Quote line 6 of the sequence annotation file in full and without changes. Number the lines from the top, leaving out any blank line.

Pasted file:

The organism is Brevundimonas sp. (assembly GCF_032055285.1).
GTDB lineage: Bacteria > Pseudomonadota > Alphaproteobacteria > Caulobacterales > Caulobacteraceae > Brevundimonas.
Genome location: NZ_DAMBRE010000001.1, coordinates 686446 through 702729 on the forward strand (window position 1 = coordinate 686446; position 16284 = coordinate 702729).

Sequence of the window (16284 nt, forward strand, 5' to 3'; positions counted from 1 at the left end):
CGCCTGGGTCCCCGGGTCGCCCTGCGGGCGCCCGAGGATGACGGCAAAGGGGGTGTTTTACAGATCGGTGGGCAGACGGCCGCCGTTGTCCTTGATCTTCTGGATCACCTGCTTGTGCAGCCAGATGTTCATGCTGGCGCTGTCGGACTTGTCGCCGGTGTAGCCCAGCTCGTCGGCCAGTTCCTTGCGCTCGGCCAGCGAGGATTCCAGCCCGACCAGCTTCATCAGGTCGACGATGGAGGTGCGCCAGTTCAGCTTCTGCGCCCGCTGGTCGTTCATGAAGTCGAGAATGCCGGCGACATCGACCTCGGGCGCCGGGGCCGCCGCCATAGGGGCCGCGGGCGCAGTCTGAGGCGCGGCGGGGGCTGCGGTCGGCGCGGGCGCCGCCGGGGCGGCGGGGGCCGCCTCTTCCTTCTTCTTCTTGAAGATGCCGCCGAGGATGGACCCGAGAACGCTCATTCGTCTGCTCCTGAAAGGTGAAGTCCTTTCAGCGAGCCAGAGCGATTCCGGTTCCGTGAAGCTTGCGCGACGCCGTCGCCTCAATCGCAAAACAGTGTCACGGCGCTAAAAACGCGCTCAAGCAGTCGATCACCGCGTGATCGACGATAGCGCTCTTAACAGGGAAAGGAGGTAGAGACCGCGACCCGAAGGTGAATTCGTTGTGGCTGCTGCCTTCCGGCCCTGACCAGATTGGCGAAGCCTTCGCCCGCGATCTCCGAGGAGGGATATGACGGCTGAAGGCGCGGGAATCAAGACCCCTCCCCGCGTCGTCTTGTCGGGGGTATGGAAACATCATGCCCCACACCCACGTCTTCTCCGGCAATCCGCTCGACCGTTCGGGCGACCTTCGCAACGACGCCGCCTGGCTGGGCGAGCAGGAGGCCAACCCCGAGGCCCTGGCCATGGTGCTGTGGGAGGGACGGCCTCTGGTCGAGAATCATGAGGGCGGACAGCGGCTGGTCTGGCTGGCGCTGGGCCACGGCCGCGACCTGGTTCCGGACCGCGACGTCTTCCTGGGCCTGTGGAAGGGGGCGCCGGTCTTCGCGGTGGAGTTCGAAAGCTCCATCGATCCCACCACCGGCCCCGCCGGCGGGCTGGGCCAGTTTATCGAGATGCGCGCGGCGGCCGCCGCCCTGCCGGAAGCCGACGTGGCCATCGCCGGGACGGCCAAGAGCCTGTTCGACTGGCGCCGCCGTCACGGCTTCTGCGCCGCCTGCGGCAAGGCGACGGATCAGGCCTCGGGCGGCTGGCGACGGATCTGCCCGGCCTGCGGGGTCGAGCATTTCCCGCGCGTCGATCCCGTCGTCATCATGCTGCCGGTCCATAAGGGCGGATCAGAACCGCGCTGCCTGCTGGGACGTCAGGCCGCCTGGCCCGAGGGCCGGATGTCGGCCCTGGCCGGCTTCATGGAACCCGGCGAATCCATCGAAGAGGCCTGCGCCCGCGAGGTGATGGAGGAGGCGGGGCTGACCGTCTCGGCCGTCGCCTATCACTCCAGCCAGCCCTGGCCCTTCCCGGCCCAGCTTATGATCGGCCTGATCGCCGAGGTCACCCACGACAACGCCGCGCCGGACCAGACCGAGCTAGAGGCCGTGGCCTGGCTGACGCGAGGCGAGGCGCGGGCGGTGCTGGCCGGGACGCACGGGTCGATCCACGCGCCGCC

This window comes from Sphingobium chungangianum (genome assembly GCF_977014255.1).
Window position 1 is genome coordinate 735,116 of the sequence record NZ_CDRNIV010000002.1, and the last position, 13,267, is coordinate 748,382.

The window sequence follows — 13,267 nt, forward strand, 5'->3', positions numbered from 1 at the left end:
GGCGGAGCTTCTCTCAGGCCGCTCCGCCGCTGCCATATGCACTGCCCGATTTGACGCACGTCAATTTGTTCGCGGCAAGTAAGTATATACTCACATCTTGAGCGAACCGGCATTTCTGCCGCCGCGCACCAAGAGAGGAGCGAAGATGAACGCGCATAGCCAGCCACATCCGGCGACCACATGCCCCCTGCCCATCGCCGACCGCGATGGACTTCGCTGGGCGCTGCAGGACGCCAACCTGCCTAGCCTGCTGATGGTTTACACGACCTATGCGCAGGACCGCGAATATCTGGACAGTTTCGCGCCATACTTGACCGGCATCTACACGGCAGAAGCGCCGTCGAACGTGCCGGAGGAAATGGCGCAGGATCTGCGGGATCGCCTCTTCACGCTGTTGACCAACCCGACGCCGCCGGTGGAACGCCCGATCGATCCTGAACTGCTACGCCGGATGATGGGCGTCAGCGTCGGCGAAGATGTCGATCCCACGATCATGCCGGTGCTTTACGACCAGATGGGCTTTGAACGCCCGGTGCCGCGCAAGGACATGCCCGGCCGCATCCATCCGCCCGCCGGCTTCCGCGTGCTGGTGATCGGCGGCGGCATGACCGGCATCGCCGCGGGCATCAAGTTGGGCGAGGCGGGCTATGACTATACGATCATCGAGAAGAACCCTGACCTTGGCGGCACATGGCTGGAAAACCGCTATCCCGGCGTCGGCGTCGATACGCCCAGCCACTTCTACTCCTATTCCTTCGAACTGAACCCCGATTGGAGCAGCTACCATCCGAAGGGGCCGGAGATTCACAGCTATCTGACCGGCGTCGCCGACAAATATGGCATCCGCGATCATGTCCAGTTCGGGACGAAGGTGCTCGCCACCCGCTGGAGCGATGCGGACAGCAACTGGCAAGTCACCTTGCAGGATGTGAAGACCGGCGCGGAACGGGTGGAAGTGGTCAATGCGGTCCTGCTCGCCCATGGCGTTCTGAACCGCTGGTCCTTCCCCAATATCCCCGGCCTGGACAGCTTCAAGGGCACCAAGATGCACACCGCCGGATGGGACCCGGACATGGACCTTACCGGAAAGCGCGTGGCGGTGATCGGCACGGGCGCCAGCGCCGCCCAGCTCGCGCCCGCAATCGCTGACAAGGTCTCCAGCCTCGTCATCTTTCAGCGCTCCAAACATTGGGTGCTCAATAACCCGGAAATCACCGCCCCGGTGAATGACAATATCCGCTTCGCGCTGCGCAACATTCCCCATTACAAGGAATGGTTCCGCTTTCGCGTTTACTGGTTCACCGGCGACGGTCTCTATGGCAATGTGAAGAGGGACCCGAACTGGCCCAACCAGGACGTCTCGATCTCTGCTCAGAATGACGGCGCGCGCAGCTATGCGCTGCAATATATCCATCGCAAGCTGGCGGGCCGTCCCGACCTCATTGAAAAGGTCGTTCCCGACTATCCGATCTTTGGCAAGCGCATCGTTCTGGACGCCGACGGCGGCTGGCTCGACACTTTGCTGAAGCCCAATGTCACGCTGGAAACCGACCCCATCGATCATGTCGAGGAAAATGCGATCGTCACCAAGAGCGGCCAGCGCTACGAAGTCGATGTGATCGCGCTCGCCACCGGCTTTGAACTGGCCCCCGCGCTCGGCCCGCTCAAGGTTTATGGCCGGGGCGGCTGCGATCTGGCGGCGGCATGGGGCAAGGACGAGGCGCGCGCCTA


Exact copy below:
This window comes from Sphingobium chungangianum (genome assembly GCF_977014255.1).